Table of Contents

+ Add to Library

Previous Next

Chapter 3

  • A locomotive is moving. Someone asks: "What moves it?" A peasant says th_evil moves it. Another man says the locomotive moves because its wheels g_ound. A third asserts that the cause of its movement lies in the smoke whic_he wind carries away.
  • The peasant is irrefutable. He has devised a complete explanation. To refut_im someone would have to prove to him that there is no devil, or anothe_easant would have to explain to him that it is not the devil but a German,
  • who moves the locomotive. Only then, as a result of the contradiction, wil_hey see that they are both wrong. But the man who says that the movement o_he wheels is the cause refutes himself, for having once begun to analyze h_ught to go on and explain further why the wheels go round; and till he ha_eached the ultimate cause of the movement of the locomotive in the pressur_f steam in the boiler, he has no right to stop in his search for the cause.
  • The man who explains the movement of the locomotive by the smoke that i_arried back has noticed that the wheels do not supply an explanation and ha_aken the first sign that occurs to him and in his turn has offered that as a_xplanation.
  • The only conception that can explain the movement of the locomotive is that o_ force commensurate with the movement observed.
  • The only conception that can explain the movement of the peoples is that o_ome force commensurate with the whole movement of the peoples.
  • Yet to supply this conception various historians take forces of differen_inds, all of which are incommensurate with the movement observed. Some see i_s a force directly inherent in heroes, as the peasant sees the devil in th_ocomotive; others as a force resulting from several other forces, like th_ovement of the wheels; others again as an intellectual influence, like th_moke that is blown away.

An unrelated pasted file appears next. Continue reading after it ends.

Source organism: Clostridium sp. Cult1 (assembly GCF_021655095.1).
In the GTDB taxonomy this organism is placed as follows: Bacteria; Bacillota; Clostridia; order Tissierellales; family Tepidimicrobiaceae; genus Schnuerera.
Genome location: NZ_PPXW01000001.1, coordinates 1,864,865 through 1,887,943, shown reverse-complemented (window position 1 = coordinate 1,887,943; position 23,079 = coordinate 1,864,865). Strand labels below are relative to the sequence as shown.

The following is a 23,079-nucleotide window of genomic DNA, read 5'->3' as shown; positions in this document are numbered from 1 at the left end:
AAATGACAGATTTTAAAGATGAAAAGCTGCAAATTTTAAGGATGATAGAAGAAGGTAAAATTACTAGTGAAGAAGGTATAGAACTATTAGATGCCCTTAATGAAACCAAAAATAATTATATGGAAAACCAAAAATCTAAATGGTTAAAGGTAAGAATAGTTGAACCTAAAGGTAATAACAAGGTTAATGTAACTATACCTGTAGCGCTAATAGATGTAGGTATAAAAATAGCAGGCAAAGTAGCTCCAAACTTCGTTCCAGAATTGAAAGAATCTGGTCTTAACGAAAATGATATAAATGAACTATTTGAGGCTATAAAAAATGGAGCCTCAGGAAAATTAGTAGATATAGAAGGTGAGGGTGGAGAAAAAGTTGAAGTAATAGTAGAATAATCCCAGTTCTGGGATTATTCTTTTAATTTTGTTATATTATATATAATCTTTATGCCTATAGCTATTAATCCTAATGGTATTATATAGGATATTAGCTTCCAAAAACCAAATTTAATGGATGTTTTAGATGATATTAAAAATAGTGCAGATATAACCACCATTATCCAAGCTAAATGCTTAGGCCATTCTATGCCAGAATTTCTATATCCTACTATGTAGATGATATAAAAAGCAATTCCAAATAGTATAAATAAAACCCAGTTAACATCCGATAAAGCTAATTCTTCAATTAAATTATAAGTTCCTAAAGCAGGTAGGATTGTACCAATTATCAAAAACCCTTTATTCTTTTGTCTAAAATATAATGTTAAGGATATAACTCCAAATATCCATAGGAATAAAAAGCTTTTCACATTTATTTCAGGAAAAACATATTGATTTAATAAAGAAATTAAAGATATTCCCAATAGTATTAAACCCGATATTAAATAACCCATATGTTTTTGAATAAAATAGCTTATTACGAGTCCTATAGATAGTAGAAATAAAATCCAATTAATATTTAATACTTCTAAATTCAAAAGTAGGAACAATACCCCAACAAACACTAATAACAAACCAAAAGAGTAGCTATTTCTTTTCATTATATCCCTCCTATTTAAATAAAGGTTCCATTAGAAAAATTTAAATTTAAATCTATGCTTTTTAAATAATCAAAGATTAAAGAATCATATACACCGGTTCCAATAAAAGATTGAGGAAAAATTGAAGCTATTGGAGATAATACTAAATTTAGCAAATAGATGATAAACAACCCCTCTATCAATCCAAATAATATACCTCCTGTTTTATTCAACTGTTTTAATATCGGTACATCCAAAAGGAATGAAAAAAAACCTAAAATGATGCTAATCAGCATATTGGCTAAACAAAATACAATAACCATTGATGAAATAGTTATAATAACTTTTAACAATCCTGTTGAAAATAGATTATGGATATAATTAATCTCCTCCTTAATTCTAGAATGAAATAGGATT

• So long as histories are written of separate individuals, whether Caesars,
  • Alexanders, Luthers, or Voltaires, and not the histories of all, absolutel_ll those who take part in an event, it is quite impossible to describe th_ovement of humanity without the conception of a force compelling men t_irect their activity toward a certain end. And the only such conception know_o historians is that of power.
  • This conception is the one handle by means of which the material of history,
  • as at present expounded, can be dealt with, and anyone who breaks that handl_ff, as Buckle did, without finding some other method of treating historica_aterial, merely deprives himself of the one possible way of dealing with it.
  • The necessity of the conception of power as an explanation of historica_vents is best demonstrated by the universal historians and historians o_ulture themselves, for they professedly reject that conception but inevitabl_ave recourse to it at every step.
  • In dealing with humanity's inquiry, the science of history up to now is lik_oney in circulation—paper money and coin. The biographies and specia_ational histories are like paper money. They can be used and can circulat_nd fulfill their purpose without harm to anyone and even advantageously, a_ong as no one asks what is the security behind them. You need only forget t_sk how the will of heroes produces events, and such histories as Thiers' wil_e interesting and instructive and may perhaps even possess a tinge of poetry.
  • But just as doubts of the real value of paper money arise either because,
  • being easy to make, too much of it gets made or because people try to exchang_t for gold, so also doubts concerning the real value of such histories aris_ither because too many of them are written or because in his simplicity o_eart someone inquires: by what force did Napoleon do this?—that is, wants t_xchange the current paper money for the real gold of actual comprehension.
  • The writers of universal histories and of the history of culture are lik_eople who, recognizing the defects of paper money, decide to substitute fo_t money made of metal that has not the specific gravity of gold. It ma_ndeed make jingling coin, but will do no more than that. Paper money ma_eceive the ignorant, but nobody is deceived by tokens of base metal that hav_o value but merely jingle. As gold is gold only if it is serviceable no_erely for exchange but also for use, so universal historians will be valuabl_nly when they can reply to history's essential question: what is power? Th_niversal historians give contradictory replies to that question, while th_istorians of culture evade it and answer something quite different. And a_ounters of imitation gold can be used only among a group of people who agre_o accept them as gold, or among those who do not know the nature of gold, s_niversal historians and historians of culture, not answering humanity'_ssential question, serve as currency for some purposes of their own, only i_niversities and among the mass of readers who have a taste for what they call
  • "serious reading."